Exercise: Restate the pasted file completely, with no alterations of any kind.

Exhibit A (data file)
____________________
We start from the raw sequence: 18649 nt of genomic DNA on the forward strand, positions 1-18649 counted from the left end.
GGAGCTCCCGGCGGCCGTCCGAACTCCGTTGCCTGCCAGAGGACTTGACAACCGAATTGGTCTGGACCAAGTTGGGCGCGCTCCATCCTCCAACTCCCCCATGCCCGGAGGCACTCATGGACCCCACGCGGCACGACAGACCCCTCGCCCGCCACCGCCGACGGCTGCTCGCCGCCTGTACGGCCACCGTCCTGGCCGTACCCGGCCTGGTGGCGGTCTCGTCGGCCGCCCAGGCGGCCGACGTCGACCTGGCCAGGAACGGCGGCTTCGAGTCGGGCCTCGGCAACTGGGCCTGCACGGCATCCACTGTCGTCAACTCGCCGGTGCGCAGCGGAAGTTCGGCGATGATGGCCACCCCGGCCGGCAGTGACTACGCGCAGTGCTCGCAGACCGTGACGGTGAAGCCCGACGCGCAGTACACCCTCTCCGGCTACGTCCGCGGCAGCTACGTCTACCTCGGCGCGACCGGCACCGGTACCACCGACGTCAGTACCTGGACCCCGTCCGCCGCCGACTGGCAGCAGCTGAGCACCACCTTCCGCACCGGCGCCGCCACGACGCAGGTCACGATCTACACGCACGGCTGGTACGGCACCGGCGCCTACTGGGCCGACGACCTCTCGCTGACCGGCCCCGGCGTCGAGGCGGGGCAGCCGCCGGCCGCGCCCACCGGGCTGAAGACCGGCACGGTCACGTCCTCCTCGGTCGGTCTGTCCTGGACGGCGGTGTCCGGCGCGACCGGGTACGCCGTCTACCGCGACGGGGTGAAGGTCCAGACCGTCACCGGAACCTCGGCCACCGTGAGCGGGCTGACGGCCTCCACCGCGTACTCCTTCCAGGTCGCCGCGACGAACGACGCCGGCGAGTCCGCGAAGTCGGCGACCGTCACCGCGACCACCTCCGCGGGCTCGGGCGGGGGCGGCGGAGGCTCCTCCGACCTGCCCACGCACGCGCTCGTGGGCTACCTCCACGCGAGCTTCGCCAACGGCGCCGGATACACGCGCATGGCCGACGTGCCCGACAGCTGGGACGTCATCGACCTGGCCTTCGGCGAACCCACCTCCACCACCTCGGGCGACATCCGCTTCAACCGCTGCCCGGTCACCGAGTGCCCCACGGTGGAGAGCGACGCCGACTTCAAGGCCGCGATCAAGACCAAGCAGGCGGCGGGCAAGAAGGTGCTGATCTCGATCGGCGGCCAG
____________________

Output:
We start from the raw sequence: 18649 nt of genomic DNA on the forward strand, positions 1-18649 counted from the left end.
GGAGCTCCCGGCGGCCGTCCGAACTCCGTTGCCTGCCAGAGGACTTGACAACCGAATTGGTCTGGACCAAGTTGGGCGCGCTCCATCCTCCAACTCCCCCATGCCCGGAGGCACTCATGGACCCCACGCGGCACGACAGACCCCTCGCCCGCCACCGCCGACGGCTGCTCGCCGCCTGTACGGCCACCGTCCTGGCCGTACCCGGCCTGGTGGCGGTCTCGTCGGCCGCCCAGGCGGCCGACGTCGACCTGGCCAGGAACGGCGGCTTCGAGTCGGGCCTCGGCAACTGGGCCTGCACGGCATCCACTGTCGTCAACTCGCCGGTGCGCAGCGGAAGTTCGGCGATGATGGCCACCCCGGCCGGCAGTGACTACGCGCAGTGCTCGCAGACCGTGACGGTGAAGCCCGACGCGCAGTACACCCTCTCCGGCTACGTCCGCGGCAGCTACGTCTACCTCGGCGCGACCGGCACCGGTACCACCGACGTCAGTACCTGGACCCCGTCCGCCGCCGACTGGCAGCAGCTGAGCACCACCTTCCGCACCGGCGCCGCCACGACGCAGGTCACGATCTACACGCACGGCTGGTACGGCACCGGCGCCTACTGGGCCGACGACCTCTCGCTGACCGGCCCCGGCGTCGAGGCGGGGCAGCCGCCGGCCGCGCCCACCGGGCTGAAGACCGGCACGGTCACGTCCTCCTCGGTCGGTCTGTCCTGGACGGCGGTGTCCGGCGCGACCGGGTACGCCGTCTACCGCGACGGGGTGAAGGTCCAGACCGTCACCGGAACCTCGGCCACCGTGAGCGGGCTGACGGCCTCCACCGCGTACTCCTTCCAGGTCGCCGCGACGAACGACGCCGGCGAGTCCGCGAAGTCGGCGACCGTCACCGCGACCACCTCCGCGGGCTCGGGCGGGGGCGGCGGAGGCTCCTCCGACCTGCCCACGCACGCGCTCGTGGGCTACCTCCACGCGAGCTTCGCCAACGGCGCCGGATACACGCGCATGGCCGACGTGCCCGACAGCTGGGACGTCATCGACCTGGCCTTCGGCGAACCCACCTCCACCACCTCGGGCGACATCCGCTTCAACCGCTGCCCGGTCACCGAGTGCCCCACGGTGGAGAGCGACGCCGACTTCAAGGCCGCGATCAAGACCAAGCAGGCGGCGGGCAAGAAGGTGCTGATCTCGATCGGCGGCCAG